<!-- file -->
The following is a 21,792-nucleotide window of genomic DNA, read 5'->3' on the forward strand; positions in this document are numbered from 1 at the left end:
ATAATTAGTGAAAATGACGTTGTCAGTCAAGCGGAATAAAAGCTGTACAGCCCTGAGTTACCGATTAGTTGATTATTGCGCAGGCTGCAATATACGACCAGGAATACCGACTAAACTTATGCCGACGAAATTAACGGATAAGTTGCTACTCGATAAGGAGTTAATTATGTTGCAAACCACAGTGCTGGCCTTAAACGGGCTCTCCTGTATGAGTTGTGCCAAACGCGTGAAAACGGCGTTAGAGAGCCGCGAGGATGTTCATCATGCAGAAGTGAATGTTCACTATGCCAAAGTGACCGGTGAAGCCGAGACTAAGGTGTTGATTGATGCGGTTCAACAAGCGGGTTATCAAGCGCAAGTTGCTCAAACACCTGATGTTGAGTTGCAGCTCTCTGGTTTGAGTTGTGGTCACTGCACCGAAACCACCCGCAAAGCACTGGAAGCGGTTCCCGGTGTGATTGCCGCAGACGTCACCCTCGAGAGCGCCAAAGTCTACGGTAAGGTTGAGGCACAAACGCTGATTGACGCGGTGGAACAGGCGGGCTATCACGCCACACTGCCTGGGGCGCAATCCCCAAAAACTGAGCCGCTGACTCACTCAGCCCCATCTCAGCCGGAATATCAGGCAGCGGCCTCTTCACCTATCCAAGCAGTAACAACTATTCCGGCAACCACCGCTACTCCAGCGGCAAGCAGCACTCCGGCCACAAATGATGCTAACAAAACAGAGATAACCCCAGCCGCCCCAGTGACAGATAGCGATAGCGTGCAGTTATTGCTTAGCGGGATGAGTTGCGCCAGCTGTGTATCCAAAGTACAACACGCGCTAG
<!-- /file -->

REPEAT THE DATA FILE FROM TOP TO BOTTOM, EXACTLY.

The following is a 21,792-nucleotide window of genomic DNA, read 5'->3' on the forward strand; positions in this document are numbered from 1 at the left end:
ATAATTAGTGAAAATGACGTTGTCAGTCAAGCGGAATAAAAGCTGTACAGCCCTGAGTTACCGATTAGTTGATTATTGCGCAGGCTGCAATATACGACCAGGAATACCGACTAAACTTATGCCGACGAAATTAACGGATAAGTTGCTACTCGATAAGGAGTTAATTATGTTGCAAACCACAGTGCTGGCCTTAAACGGGCTCTCCTGTATGAGTTGTGCCAAACGCGTGAAAACGGCGTTAGAGAGCCGCGAGGATGTTCATCATGCAGAAGTGAATGTTCACTATGCCAAAGTGACCGGTGAAGCCGAGACTAAGGTGTTGATTGATGCGGTTCAACAAGCGGGTTATCAAGCGCAAGTTGCTCAAACACCTGATGTTGAGTTGCAGCTCTCTGGTTTGAGTTGTGGTCACTGCACCGAAACCACCCGCAAAGCACTGGAAGCGGTTCCCGGTGTGATTGCCGCAGACGTCACCCTCGAGAGCGCCAAAGTCTACGGTAAGGTTGAGGCACAAACGCTGATTGACGCGGTGGAACAGGCGGGCTATCACGCCACACTGCCTGGGGCGCAATCCCCAAAAACTGAGCCGCTGACTCACTCAGCCCCATCTCAGCCGGAATATCAGGCAGCGGCCTCTTCACCTATCCAAGCAGTAACAACTATTCCGGCAACCACCGCTACTCCAGCGGCAAGCAGCACTCCGGCCACAAATGATGCTAACAAAACAGAGATAACCCCAGCCGCCCCAGTGACAGATAGCGATAGCGTGCAGTTATTGCTTAGCGGGATGAGTTGCGCCAGCTGTGTATCCAAAGTACAACACGCGCTAG